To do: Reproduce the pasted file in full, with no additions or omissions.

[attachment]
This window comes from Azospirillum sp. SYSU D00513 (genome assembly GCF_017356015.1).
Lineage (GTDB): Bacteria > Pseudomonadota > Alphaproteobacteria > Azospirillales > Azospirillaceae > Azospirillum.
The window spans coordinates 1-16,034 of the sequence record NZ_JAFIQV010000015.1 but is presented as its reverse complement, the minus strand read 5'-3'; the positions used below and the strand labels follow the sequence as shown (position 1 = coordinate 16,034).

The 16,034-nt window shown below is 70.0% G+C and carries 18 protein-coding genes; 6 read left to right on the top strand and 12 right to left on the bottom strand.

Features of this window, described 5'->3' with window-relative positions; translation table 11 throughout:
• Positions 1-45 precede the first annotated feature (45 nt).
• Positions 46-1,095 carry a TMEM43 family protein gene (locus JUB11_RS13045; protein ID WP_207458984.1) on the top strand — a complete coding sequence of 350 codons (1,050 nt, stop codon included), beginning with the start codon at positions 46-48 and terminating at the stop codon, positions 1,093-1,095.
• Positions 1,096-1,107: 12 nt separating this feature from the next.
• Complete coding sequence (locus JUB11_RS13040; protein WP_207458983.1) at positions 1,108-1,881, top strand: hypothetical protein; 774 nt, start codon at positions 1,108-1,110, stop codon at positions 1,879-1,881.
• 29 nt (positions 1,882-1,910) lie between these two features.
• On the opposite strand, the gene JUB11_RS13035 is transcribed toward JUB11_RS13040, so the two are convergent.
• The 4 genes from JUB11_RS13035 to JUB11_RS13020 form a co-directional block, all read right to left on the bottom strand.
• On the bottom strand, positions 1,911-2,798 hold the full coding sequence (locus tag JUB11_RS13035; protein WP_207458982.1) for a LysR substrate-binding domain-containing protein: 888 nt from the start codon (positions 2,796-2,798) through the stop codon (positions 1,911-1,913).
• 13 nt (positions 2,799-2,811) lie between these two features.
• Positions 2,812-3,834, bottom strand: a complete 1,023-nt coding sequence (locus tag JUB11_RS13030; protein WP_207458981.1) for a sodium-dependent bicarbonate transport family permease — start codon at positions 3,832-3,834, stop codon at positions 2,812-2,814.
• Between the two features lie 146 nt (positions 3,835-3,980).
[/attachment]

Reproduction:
This window comes from Azospirillum sp. SYSU D00513 (genome assembly GCF_017356015.1).
Lineage (GTDB): Bacteria > Pseudomonadota > Alphaproteobacteria > Azospirillales > Azospirillaceae > Azospirillum.
The window spans coordinates 1-16,034 of the sequence record NZ_JAFIQV010000015.1 but is presented as its reverse complement, the minus strand read 5'-3'; the positions used below and the strand labels follow the sequence as shown (position 1 = coordinate 16,034).

The 16,034-nt window shown below is 70.0% G+C and carries 18 protein-coding genes; 6 read left to right on the top strand and 12 right to left on the bottom strand.

Features of this window, described 5'->3' with window-relative positions; translation table 11 throughout:
• Positions 1-45 precede the first annotated feature (45 nt).
• Positions 46-1,095 carry a TMEM43 family protein gene (locus JUB11_RS13045; protein ID WP_207458984.1) on the top strand — a complete coding sequence of 350 codons (1,050 nt, stop codon included), beginning with the start codon at positions 46-48 and terminating at the stop codon, positions 1,093-1,095.
• Positions 1,096-1,107: 12 nt separating this feature from the next.
• Complete coding sequence (locus JUB11_RS13040; protein WP_207458983.1) at positions 1,108-1,881, top strand: hypothetical protein; 774 nt, start codon at positions 1,108-1,110, stop codon at positions 1,879-1,881.
• 29 nt (positions 1,882-1,910) lie between these two features.
• On the opposite strand, the gene JUB11_RS13035 is transcribed toward JUB11_RS13040, so the two are convergent.
• The 4 genes from JUB11_RS13035 to JUB11_RS13020 form a co-directional block, all read right to left on the bottom strand.
• On the bottom strand, positions 1,911-2,798 hold the full coding sequence (locus tag JUB11_RS13035; protein WP_207458982.1) for a LysR substrate-binding domain-containing protein: 888 nt from the start codon (positions 2,796-2,798) through the stop codon (positions 1,911-1,913).
• 13 nt (positions 2,799-2,811) lie between these two features.
• Positions 2,812-3,834, bottom strand: a complete 1,023-nt coding sequence (locus tag JUB11_RS13030; protein WP_207458981.1) for a sodium-dependent bicarbonate transport family permease — start codon at positions 3,832-3,834, stop codon at positions 2,812-2,814.
• Between the two features lie 146 nt (positions 3,835-3,980).